Sunday, February 20, 2005

Life After Disembarkation

The last full day of my cruise, I’m ready to be home. The last leg of the course, the final point B and I’m ready to conclude. I wonder if I will feel the same in my old age.

I doubt that I will. This conclusion brings another point A and that is what I hurry to, not the conclusion itself. I smile and plan for the next point A.

Life after death doesn’t sound like a point A. It sounds like an eternal vacation from living. I like living. I like growing and changing. The promise of heaven is not an escape that I need. I would enjoy being free from sickness, but health without purpose sounds empty. This life with purpose feels rich.

Pearly gates and gold paved streets do little for me. I’m not drawn to ostentatious displays of wealth on earth and doubt that I will care for them after this life either.

Idleness does little for me too. I do not wish to die and become a lazy sluggard. I do not wish to retire into idleness in this life; I certainly do not pine for eternal indolence.

What is this promise of eternal life? It does not sound like living to me. It sounds like a vegetative state. Some shocked Christian may suggest that we will worship at god’s feet for eternity. This is just as unattractive. Does god really need this kind of reinforcement from those who consider themselves his children? I find modern rulers who need excessive praise to be the lowest form of leader: posters plastered all over their nation, songs sung in their honor at all occasions. This is the sign of a very needy and weak leader; they usually employ force and severe punishment to ensure their respect and continual worship. I say this to point out the contradiction between the view of “god the father” and the view of a god who desires eternal worship.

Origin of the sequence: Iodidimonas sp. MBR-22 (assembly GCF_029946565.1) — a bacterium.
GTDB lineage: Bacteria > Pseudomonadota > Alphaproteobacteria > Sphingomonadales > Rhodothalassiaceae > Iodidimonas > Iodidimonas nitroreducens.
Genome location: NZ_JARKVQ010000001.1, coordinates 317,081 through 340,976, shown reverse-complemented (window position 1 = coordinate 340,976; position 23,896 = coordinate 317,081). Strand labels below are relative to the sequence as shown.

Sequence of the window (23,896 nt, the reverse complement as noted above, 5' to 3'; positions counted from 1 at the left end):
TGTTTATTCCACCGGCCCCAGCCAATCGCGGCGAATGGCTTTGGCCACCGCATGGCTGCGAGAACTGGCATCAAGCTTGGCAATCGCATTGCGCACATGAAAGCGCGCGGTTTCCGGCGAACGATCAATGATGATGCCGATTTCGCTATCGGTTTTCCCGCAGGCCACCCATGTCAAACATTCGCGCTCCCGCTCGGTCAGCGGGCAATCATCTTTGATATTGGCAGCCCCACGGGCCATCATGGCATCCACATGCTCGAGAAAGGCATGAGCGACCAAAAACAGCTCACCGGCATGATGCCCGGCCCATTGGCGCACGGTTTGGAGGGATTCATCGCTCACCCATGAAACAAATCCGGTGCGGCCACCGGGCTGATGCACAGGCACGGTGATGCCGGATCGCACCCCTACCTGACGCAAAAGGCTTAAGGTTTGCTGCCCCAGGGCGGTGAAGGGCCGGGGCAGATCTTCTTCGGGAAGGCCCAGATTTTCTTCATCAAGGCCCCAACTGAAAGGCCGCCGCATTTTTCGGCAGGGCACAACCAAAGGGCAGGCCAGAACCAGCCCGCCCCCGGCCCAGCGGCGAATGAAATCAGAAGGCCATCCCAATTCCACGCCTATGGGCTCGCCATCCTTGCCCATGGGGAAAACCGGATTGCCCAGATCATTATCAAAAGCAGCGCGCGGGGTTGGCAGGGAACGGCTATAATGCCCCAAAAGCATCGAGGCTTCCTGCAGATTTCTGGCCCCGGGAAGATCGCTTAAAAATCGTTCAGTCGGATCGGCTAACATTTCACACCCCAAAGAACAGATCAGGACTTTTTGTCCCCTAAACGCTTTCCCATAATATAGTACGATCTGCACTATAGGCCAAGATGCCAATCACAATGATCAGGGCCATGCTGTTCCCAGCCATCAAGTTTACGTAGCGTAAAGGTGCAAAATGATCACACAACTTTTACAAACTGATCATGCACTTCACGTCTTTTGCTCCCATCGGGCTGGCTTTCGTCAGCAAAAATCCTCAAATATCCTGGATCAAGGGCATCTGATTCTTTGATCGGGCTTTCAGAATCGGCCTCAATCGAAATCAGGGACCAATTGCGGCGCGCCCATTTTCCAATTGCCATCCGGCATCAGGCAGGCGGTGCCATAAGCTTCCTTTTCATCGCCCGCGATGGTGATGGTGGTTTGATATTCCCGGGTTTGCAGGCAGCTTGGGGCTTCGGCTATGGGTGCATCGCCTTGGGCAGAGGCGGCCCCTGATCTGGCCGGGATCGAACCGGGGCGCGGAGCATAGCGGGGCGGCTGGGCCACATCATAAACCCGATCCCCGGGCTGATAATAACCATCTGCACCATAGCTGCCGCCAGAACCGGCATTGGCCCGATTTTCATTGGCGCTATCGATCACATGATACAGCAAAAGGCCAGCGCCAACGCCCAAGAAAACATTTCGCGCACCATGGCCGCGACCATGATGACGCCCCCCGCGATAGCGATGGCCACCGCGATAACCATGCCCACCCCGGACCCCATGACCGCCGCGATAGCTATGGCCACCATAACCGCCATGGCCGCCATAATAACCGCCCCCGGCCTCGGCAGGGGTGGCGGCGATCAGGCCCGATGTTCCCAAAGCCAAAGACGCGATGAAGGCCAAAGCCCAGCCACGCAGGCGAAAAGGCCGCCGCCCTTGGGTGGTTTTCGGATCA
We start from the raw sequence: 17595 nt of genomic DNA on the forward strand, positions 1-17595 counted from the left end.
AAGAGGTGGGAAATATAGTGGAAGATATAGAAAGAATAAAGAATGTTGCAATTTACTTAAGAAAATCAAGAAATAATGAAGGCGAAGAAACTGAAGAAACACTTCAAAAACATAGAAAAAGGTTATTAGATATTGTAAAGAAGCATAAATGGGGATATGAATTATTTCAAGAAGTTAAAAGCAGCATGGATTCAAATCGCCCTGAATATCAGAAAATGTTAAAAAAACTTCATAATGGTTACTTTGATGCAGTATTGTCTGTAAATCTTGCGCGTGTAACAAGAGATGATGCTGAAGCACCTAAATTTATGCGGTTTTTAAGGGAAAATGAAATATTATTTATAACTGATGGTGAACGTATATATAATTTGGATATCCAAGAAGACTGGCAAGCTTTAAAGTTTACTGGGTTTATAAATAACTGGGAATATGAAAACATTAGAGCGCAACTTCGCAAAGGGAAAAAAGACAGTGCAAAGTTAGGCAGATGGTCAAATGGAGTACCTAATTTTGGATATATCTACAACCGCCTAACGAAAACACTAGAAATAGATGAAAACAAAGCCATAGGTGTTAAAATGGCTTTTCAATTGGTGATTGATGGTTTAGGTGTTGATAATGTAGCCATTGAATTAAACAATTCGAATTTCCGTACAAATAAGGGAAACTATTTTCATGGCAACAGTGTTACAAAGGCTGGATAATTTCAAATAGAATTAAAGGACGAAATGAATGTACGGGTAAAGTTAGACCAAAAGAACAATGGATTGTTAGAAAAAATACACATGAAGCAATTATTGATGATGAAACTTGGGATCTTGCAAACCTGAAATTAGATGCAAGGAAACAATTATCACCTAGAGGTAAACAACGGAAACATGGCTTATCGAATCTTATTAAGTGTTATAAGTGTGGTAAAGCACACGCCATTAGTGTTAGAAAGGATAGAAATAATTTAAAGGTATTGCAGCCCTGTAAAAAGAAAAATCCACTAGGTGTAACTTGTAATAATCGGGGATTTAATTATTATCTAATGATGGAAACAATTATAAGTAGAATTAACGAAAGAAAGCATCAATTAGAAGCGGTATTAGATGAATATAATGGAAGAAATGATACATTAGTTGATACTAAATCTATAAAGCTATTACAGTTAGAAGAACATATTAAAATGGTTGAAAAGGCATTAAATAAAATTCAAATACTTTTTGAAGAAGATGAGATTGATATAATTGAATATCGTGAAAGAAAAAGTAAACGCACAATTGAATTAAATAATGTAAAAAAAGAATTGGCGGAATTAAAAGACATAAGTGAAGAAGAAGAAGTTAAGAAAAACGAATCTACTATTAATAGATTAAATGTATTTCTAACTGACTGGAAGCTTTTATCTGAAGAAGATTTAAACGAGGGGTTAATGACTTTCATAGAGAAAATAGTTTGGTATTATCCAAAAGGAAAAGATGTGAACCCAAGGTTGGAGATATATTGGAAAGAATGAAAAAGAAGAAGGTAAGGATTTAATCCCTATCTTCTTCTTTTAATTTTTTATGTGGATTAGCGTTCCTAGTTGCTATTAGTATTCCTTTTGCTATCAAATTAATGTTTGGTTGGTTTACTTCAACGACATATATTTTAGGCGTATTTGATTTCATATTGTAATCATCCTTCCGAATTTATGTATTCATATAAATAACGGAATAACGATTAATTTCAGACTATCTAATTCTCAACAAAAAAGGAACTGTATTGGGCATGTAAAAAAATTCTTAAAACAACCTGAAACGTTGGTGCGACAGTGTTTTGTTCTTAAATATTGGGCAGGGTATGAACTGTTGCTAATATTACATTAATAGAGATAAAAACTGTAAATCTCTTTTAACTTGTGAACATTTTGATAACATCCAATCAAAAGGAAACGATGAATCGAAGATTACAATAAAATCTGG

I do not assume to understand the after life. There is no way that I could. There are no facts to base an understanding on. It will be as Jesus will have it be. I will take it as it comes or as it does not. There is really no other position to hold.

I do not believe in the disciple John. I believe in Jesus. John’s book named “Revelations” does not deserve the position of fact. I don’t believe in the bible. I believe in Jesus. Jesus is my leader, not John and not the Bible. I do not believe in the men that chose the content of the collection of writings we call the bible. This was put together hundreds of years after even the original disciples were dead. The book was put together to formalize doctrine, and to consolidate power. This book was organized for political reasons as much as for the purity of the faith. I appreciate John and the bible. Both are useful. They are not Jesus nor do they hold a position in my faith approaching his. I follow Jesus not the men who put the bible together and not John.

So what can be known of the after life? We only know what we can sense and what we can abstract from these sensations. I was born with no sense organs that can aid me in understanding what comes after death. This does not mean that I think John false, I doubt him, but without data I can not be sure he is wrong or right. I simply can not be sure. I also do not feel the need to be sure. I enjoy this life. I expect that I will enjoy the next one too.

And I do not respond to the threats of men.

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